Steenberg’s “unsung heroes” have been given a chance to tell their stories.
Deon Rushin, from Steenberg Community Forum, a non-profit organisation, launched a project to honour people in the community who have shown kindness towards others through selfless deeds and sterling work.
Mr Rushin says he realised some people who were doing extraordinary things in their lives were not acknowledged, so the Steenberg Community Forum launched an appeal in the Southern Mail and on Facebook for the community to nominate worthy candidates.
Five men and five women were chosen as these “unsung heroes” and they told their stories earlier this month at the Steenberg Scouts Hall.
Gerard Martin, 67, from Seawinds, has been running for over 30 years. He was a road runner and started running in the 1980s. “I still run but due to Covid, we have been less active.”
Mr Martin, a member of the Metropolitan Athletics Club. He has 32 ultra (56km) marathons and 11 Comrades marathons under his belt and his motto is “aanhouer wen (consistency is key)”
“I have a passion to run and when I started I became addicted to running,” he says. “I feel much healthier, and my dream is to one day coach the youth in any kind of sport.”
Glenda Malan, 72, of Steenberg changed her life for the better after battling substance abuse. “I was an alcoholic and living on the streets. My family didn’t want anything to do with me.”
However, about 30 years ago, her life took a turn for the better when she woke up one Sunday morning. “God saved my soul. I was very confused and hungover, and I just felt there was something different about me. I cleaned myself. I walked from Woodlands, Mitchell’s Plain, where I was sleeping in a shack, to my mother’s house in Steenberg and told my mom I am coming home. I was nearing 50 and I’ve lost my husband and children.
“My mother said I could come back if I was sober. Since that time, 30 years ago I have been sober.”
Ms Malan is a lecturer at a bible college. She helps Peter Martin, secretary of Steenberg Community Forum, feed street children. “We also give them talks about the dangers of drugs and alcohol. We play games etc. I hope whatever I teach them, will stick with them.”
She is now back with her children who have accepted her back into their lives. “Don’t think there is no way out (of a predicament) because there is always a way out.”
Raphael Wolf, 72, of Steenberg, lives by the motto, “never give up”, and after struggling for 18 years to become a journalist, he succeeded, working for Cape Community Newspapers (CCN), which publishes the Southern Mail, for 13 years and five years for a daily newspaper.
Mr Wolf started off working as a casual filing clerk, at the Cape Times, in 1983 and in 1986 he was appointed postal clerk for the Cape Argus.
“Getting into journalism was not easy,” he says. “I applied at a cadet school, but wasn’t accepted. But when the Irish took over Independent Newspapers, the idea was presented that if you are capable, they will promote you to a position in any department. I applied at the Argus and wrote to the editor, Moegsien Williams, to write for the dailies, but was not accepted.”
Mr Wolf did not give up. He obtained his diploma in journalism after a three-month course at Damelin College.
He wrote for the company’s in-house magazine and his “love for the written word” kept his passion to become a journalist alive. “I love reading and always have a big library at my house.”
The then deputy editor of CCN, Mansoor Jaffer, gave him the opportunity to work for three months on a trial period, spending three days as a postal clerk and two days at CCN, from October to December, in 1999.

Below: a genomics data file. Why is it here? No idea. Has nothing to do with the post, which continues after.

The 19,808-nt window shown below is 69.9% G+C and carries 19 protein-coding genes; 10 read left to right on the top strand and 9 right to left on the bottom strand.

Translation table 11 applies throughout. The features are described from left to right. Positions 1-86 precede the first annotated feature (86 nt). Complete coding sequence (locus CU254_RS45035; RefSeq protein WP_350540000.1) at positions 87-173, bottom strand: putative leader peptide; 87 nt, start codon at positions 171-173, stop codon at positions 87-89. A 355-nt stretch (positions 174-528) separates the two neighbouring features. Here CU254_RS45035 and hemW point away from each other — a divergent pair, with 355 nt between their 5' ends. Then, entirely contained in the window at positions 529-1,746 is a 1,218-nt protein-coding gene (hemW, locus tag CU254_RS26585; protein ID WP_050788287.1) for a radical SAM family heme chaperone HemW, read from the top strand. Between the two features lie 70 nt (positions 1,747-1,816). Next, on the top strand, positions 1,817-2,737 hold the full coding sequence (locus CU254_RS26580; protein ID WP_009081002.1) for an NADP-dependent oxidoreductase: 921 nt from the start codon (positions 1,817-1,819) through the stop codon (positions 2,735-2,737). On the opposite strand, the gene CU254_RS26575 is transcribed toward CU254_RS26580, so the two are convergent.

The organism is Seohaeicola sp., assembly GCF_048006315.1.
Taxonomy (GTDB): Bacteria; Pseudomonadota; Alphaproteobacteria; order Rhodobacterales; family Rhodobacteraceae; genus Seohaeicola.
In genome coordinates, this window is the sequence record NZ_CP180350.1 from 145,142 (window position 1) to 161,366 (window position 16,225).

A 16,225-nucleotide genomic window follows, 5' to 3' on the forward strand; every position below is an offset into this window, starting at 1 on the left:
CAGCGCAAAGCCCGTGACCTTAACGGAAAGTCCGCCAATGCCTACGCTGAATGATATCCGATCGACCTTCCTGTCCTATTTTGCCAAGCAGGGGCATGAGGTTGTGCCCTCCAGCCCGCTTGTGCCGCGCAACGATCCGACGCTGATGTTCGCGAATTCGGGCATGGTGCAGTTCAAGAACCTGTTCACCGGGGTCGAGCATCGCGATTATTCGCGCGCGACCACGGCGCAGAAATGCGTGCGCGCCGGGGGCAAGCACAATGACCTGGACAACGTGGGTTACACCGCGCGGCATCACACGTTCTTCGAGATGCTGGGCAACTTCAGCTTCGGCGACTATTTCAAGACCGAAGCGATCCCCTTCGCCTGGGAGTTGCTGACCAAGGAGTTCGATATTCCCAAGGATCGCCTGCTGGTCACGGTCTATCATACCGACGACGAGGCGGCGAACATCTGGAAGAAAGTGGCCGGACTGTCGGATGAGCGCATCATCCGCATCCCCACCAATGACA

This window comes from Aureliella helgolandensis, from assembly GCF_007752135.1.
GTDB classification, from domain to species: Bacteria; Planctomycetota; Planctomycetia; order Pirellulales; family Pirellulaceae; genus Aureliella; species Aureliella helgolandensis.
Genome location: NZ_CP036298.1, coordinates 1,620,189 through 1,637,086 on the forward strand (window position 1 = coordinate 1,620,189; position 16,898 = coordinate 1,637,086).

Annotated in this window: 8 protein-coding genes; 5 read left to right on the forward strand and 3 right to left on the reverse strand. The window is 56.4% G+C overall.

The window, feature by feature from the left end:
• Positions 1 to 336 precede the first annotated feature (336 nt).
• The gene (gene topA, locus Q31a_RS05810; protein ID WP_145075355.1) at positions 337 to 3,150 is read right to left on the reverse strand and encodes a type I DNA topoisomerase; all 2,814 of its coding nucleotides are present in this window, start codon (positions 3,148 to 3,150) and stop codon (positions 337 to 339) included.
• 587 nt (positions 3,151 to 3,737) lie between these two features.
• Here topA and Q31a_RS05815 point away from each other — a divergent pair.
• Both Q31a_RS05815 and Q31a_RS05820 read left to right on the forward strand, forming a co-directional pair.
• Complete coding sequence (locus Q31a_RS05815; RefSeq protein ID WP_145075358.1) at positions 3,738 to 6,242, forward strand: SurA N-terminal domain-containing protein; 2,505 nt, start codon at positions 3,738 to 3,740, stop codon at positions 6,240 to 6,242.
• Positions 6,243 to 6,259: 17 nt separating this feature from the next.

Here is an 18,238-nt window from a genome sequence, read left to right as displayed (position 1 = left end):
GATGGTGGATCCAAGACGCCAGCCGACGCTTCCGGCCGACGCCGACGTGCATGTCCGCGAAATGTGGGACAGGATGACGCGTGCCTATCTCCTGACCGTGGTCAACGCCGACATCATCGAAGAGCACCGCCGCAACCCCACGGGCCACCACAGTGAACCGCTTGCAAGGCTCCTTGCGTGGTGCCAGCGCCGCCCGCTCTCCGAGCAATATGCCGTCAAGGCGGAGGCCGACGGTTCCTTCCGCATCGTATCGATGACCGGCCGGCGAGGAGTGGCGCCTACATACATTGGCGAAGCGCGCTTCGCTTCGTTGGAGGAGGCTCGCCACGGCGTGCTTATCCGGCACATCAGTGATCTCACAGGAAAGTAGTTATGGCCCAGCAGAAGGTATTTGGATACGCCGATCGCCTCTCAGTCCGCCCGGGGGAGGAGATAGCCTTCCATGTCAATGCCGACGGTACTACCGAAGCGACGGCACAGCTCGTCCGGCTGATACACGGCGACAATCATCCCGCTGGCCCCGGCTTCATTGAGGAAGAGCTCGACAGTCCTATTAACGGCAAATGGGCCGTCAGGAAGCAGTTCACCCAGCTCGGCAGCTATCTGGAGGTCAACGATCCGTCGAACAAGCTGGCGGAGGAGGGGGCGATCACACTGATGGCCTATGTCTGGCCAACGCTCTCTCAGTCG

“A position for a reporter became vacant and in March 2000 I got the job.”
Meeting Nelson Mandela was a highlight of his career. “When Madiba visited, I was at a reception room, and able to shake his hand,” he says.
He was also given a chance to visit Los Angeles and Amsterdam in 2005.
“I never gave up. I fought for 18 years, and I never ever gave up hope. I kept on trying, and I was confident I could do the job. I got a knock at the door to get in,” he says. “If you’ve made up your mind, go for it.”
Noel Isaacs, 56, principal of Floreat Primary School, has been in the teaching profession for 34 years. In 2007, he was appointed at Floreat Primary.
Mr Isaacs grew up in Steenberg and is keenly aware of the need in the community. Children facing social ills need to “think bigger than themselves,” and believe in themselves, he says.
When he started at Floreat, there were only 500 pupils; now there are 900.
“It was a collective effort of the staff and myself to be committed and professional. We encouraged the children to enter competitions such as Growsmart and we were successful – we won medals for science and maths.”
Mr Isaacs says his pupils excel in getting scholarships to schools such as Herschel Girls and Cape Academy as well as South Peninsula and Steenberg high schools.
Being dogmatic in his approach to teaching children to keep on studying, Mr Isaacs, is setting the example. “I am busy doing my Master’s,” he says. “Your hard work and attitude create opportunity.”
Keanan Jonas, 30, from Steenberg, is a troop scouter at 1st Steenberg Scouts.
“It all started many years ago. Scouting has been part of my family for generations. I started at the age of 9.”
Mr Jonas says many people don’t know what scouting is about, but “basically it’s creating leaders and outdoor teaching. Due to the scouts movement, many of our boys and girls got the opportunity to fly micro planes, hike 12 days in the Cederberg, overnight camp on a yacht while sailing to places like Yzerfontein, etc. So yes, lots of fun.”
Mr Jonas wants young people to take responsibility for their community. “There are many challenges in Steenberg, but I believe if the youth take ownership, 50% of the battle is won against crime in Steenberg,” he says.
“Many great women and men came from Steenberg such as doctors, professors, soccer players, etc.”